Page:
2017 Mazda 6 Review

Introduction
The Mazda 6 large family car tops the Japanese brand’s range. It’s not the newest car in its class but it has always been one of the best – and after updates in 2016, it can still compete with newer rivals such as the Skoda Superb, Ford Mondeo and Volkswagen Passat. Originally launched in 2013, and available as a stylish saloon or Tourer estate, it’s the third generation of Mazda 6. Using Mazda’s so-called ‘KODO – Soul of Motion’ design theme and high-efficiency SkyActiv diesel and petrol engines, it’s a good choice for private and fleet buyers.

Did you know? The Mazda 6 won the Best Family Car category in 2013 and 2014 at the Auto Express awards

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Verdict: (7.75/10)
The distinctive and safe Mazda 6 should be on the shortlist for families and business executives looking for a competitively-priced big new car with kerb appeal. Available as a spacious saloon or Tourer, it has great presence, a quality feel, and it handles well. Priced from lb19,995, the Mazda 6 has a strong but limited range of SkyActiv petrol and diesel engines. The 150hp diesel is especially frugal and capable of 68.9mpg, with CO2 emissions of just 107g/km.
Design & Exterior
(8/10)
Interior & Comfort
(8/10)
Technology & Connectivity
(8/10)
Performance & Handling
(8/10)
Safety Features
(7/10)
Spec & Trim Levels
(8/10)
Running Costs & Fuel Economy
(7/10)
Pricing
(8/10)

We Like
Stylish, classy feel
Surprisingly frugal diesel
Good to drive
We Don’t Like
No hatchback variant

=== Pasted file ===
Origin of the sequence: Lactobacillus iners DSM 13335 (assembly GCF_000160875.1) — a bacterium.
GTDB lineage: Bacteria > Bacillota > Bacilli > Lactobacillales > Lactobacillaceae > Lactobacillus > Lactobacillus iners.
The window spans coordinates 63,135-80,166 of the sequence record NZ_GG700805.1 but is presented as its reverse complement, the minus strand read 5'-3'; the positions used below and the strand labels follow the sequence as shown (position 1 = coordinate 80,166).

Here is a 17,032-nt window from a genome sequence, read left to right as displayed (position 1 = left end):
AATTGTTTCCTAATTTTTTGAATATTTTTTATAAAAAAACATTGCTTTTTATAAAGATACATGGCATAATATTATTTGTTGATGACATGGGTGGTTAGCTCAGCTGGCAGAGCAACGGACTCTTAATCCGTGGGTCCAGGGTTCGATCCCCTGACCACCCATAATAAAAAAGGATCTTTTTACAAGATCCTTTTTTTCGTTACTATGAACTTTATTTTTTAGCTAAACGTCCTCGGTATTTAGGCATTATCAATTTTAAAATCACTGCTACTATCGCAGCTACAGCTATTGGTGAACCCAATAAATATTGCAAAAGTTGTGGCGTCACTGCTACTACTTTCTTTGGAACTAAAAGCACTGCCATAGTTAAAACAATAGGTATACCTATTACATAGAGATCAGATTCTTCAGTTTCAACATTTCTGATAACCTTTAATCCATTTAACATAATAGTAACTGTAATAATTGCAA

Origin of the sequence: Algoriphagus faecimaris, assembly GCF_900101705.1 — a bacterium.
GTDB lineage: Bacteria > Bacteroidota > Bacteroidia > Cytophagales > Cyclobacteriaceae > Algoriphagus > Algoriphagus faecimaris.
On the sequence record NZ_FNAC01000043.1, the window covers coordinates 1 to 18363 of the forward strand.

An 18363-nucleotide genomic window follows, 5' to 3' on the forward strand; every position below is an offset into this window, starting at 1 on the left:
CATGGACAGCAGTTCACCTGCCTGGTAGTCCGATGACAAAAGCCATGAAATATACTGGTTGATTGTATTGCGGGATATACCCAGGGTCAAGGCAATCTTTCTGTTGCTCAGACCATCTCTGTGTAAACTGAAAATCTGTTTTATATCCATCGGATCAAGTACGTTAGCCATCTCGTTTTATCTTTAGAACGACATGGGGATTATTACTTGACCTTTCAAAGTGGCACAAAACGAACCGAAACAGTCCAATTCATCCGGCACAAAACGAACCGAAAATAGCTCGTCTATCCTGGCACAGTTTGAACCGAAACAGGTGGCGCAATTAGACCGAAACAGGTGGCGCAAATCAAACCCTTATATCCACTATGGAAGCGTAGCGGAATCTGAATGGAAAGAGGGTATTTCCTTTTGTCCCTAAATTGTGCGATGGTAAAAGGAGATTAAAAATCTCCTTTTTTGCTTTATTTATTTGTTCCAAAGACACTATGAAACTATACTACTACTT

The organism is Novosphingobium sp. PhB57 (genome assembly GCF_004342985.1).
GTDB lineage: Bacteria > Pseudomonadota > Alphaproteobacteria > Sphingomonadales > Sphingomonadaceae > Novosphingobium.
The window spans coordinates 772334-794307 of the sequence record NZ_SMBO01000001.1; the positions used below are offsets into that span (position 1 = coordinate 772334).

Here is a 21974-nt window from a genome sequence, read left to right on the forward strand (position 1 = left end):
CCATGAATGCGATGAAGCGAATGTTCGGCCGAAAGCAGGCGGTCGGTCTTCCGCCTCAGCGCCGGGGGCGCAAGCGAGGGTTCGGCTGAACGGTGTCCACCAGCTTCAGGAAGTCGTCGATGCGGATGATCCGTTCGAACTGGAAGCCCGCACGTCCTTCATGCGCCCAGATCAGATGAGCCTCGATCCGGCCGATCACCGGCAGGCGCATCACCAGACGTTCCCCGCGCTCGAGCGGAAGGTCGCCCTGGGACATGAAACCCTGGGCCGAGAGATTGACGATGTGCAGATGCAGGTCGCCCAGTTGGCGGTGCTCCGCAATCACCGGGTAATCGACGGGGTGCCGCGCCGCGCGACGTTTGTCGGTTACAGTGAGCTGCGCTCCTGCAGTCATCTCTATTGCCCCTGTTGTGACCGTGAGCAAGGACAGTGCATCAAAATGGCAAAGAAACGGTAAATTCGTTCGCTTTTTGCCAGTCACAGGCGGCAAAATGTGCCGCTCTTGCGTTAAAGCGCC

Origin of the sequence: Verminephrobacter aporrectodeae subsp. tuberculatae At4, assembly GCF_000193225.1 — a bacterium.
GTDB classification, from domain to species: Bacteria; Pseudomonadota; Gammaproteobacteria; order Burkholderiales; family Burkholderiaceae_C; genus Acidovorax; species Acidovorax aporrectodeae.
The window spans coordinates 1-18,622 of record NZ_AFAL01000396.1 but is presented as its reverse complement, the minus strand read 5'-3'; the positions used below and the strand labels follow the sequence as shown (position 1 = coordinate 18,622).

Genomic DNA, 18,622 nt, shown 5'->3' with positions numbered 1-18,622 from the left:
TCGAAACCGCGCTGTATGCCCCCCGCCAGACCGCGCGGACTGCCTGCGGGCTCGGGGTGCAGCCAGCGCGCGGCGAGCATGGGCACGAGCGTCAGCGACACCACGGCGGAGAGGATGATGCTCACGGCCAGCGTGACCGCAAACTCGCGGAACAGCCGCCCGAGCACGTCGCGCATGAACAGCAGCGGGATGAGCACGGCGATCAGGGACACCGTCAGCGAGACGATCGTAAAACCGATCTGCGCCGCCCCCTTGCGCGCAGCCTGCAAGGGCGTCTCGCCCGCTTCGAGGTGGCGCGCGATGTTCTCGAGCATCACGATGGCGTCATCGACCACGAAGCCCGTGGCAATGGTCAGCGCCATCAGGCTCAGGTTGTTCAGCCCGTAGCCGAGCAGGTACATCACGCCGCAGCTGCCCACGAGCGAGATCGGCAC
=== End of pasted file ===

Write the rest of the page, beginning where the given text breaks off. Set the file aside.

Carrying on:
Firm ride for some
Limited engine choice


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Design & Exterior: (8/10)
Whether it’s the saloon or Tourer, the Mazda 6 stands out from the crowd. Mazda’s so-called ‘KODO – Soul of Motion’ design language helps here – it apparently takes inspiration from the smooth power and agility of a wild animal as it pounces on its prey. We’re not sure about that, but what we do know is that it has a striking Mazda signature front end with a long bonnet, while the raised and flared wings flow into swept-back A-pillars to give the Mazda 6 a low-slung coup’e-like stance.
The Mazda 6 doesn’t just look sleek either – it is. The saloon slices through the air with a low 0.26 drag coefficient, while the Tourer’s Cd figure of 0.28 is nearly as impressive. There’s also a long wheelbase – 2830mm on the saloon and 2750mm on the tourer – creating more space inside, while giving it better proportions outside.
The Mazda 6 looks good as a saloon, but it’s also one of those cars that arguably works even better as an estate, so it’s definitely worth considering the Tourer variant for an extra bit of kerb appeal and masses of load capacity.


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Interior & Comfort: (8/10)
Not many cars can give the excellent Skoda Superb a run for its money here, but the Mazda 6 is one of them. Its spacious five-seater cabin features a driver-focused combination of good driving position and visibility, intuitive layout and generous kit. There’s a sporty feel to the binnacle ahead of the driver and the steering wheel, while the plastics used are generally of good quality.
The centre console features a 7.0in colour touchscreen that displays infotainment details and incorporates DAB radio as well as MZD-Connect, which pairs your smartphone to deliver online internet and social media connectivity. Mazda’s familiar Multimedia Commander sits behind the gear selector, along with a separate volume dial, meaning that there’s no need to reach for the touchscreen all the time as some cars require you to do.
The generous wheelbase of the Mazda 6 saloon and tourer results in excellent levels of space for the driver and passengers. The seats are comfortable but, as ever, you might want to upgrade to leather seats if your budget can stretch a little bit further.
Practicality